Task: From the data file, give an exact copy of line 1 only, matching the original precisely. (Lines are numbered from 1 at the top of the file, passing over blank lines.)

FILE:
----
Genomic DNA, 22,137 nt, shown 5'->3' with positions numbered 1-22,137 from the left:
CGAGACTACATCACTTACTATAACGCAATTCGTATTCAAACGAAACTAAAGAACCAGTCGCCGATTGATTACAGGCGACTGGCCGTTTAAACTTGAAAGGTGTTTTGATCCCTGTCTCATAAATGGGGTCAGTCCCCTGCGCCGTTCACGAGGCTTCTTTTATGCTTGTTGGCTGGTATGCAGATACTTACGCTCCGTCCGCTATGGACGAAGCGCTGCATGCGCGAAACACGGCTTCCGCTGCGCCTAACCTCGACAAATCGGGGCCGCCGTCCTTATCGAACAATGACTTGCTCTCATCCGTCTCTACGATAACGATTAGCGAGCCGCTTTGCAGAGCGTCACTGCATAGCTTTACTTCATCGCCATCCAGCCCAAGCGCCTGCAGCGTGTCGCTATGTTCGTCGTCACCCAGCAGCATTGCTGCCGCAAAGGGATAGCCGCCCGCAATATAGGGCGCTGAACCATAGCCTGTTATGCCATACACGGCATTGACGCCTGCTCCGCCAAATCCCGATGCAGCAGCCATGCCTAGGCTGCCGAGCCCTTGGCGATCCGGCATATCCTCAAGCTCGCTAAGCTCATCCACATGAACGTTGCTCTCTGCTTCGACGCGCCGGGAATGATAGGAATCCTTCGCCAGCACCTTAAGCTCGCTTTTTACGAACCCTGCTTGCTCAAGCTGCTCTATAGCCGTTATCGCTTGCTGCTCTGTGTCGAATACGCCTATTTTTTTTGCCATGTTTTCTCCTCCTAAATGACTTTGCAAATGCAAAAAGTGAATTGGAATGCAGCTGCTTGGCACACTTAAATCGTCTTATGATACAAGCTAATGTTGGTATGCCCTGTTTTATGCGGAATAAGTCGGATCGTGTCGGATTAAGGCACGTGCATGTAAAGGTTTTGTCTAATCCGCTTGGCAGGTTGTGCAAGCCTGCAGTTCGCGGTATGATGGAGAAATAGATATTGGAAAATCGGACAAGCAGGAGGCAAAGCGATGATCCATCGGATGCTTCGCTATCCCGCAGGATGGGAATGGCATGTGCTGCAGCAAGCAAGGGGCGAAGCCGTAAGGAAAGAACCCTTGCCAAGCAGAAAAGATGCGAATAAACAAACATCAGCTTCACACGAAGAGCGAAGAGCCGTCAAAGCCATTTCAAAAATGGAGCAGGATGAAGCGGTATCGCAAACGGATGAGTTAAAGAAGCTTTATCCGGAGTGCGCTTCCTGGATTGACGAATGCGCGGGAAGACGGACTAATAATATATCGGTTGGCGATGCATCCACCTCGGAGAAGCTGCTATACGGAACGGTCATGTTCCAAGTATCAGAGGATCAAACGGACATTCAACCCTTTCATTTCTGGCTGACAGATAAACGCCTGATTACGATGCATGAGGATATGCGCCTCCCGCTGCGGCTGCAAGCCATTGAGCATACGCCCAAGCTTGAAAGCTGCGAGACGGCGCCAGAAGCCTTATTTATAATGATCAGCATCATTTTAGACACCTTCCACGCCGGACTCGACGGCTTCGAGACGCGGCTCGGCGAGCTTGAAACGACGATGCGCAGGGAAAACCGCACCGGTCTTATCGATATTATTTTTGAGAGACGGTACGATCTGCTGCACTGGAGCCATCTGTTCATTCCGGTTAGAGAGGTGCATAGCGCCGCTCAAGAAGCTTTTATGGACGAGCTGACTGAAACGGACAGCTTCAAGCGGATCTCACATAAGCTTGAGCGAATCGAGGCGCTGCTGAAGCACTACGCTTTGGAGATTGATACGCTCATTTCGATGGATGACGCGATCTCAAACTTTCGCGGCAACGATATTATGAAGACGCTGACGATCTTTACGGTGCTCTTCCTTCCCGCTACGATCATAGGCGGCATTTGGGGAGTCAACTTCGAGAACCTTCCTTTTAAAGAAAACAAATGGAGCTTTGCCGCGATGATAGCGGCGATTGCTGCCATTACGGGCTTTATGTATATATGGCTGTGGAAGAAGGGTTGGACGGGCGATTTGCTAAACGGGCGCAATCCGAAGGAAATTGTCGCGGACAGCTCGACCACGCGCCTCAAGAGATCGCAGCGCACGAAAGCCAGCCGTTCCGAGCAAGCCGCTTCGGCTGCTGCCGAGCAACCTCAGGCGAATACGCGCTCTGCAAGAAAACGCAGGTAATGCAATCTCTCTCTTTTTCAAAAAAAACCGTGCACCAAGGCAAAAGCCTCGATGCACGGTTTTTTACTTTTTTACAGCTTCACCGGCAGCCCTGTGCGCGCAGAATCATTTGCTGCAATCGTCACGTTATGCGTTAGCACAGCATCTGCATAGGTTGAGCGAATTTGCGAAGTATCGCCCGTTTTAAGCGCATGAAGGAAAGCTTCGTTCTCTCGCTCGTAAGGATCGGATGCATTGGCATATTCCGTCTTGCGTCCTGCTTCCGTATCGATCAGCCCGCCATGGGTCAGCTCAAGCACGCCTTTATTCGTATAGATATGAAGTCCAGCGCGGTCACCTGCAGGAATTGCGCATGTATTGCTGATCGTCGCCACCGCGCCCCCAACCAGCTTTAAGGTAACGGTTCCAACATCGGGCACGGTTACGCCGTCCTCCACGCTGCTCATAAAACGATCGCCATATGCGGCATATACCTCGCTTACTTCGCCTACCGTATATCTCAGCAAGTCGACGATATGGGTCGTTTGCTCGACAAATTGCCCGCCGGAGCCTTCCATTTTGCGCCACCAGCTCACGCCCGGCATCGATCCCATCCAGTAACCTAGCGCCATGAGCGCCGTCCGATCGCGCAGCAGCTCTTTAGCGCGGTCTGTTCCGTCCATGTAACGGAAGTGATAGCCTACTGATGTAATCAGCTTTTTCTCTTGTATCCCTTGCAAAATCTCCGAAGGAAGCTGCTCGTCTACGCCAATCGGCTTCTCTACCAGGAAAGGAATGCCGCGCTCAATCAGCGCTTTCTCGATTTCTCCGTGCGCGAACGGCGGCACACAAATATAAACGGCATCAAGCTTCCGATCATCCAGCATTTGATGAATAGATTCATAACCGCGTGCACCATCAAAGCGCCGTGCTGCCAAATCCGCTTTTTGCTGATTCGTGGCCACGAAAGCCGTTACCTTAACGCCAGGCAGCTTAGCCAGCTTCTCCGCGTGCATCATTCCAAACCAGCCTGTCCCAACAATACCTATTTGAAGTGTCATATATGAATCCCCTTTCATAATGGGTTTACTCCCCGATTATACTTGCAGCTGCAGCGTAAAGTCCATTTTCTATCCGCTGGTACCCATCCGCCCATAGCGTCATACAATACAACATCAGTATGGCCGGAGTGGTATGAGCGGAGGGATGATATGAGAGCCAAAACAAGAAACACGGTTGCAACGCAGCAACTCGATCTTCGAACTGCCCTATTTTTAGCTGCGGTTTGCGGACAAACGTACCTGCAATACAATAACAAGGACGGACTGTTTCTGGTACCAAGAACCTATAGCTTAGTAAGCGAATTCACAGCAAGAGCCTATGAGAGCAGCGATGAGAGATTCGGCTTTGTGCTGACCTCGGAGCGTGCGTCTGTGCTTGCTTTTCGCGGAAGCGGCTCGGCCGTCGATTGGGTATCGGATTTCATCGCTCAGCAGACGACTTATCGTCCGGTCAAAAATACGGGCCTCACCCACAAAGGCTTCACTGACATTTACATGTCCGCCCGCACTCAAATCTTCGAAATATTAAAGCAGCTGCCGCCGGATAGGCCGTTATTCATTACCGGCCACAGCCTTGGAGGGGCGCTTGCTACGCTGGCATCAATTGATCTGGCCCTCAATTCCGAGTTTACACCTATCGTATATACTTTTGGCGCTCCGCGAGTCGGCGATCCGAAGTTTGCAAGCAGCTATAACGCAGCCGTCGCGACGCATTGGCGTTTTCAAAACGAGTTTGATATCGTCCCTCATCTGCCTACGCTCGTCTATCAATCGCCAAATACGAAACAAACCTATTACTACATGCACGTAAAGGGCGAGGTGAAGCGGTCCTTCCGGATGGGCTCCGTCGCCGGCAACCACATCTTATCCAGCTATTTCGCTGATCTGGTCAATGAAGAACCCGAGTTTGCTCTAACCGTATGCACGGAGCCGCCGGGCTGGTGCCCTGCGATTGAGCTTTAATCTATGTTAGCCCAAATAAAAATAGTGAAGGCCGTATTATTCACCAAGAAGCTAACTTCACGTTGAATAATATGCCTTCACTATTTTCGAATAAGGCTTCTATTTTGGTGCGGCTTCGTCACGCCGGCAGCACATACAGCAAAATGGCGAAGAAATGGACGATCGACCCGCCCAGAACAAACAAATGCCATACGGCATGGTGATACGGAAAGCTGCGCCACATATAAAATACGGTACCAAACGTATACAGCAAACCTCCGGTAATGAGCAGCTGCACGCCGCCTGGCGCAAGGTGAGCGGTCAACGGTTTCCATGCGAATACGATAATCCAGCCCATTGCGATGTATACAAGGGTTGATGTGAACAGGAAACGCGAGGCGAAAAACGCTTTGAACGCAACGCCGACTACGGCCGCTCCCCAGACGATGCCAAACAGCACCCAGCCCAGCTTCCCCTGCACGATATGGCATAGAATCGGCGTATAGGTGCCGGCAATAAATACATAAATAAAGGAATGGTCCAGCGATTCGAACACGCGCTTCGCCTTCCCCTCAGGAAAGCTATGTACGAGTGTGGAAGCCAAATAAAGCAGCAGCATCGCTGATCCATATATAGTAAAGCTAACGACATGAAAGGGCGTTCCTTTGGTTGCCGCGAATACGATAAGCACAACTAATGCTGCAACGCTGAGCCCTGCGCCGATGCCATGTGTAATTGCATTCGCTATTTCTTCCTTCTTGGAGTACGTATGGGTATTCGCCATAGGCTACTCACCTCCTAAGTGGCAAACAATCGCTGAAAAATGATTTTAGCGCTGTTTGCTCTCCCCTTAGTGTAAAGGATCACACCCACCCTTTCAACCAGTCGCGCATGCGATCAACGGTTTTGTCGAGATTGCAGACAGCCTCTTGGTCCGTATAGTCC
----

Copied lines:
Genomic DNA, 22,137 nt, shown 5'->3' with positions numbered 1-22,137 from the left: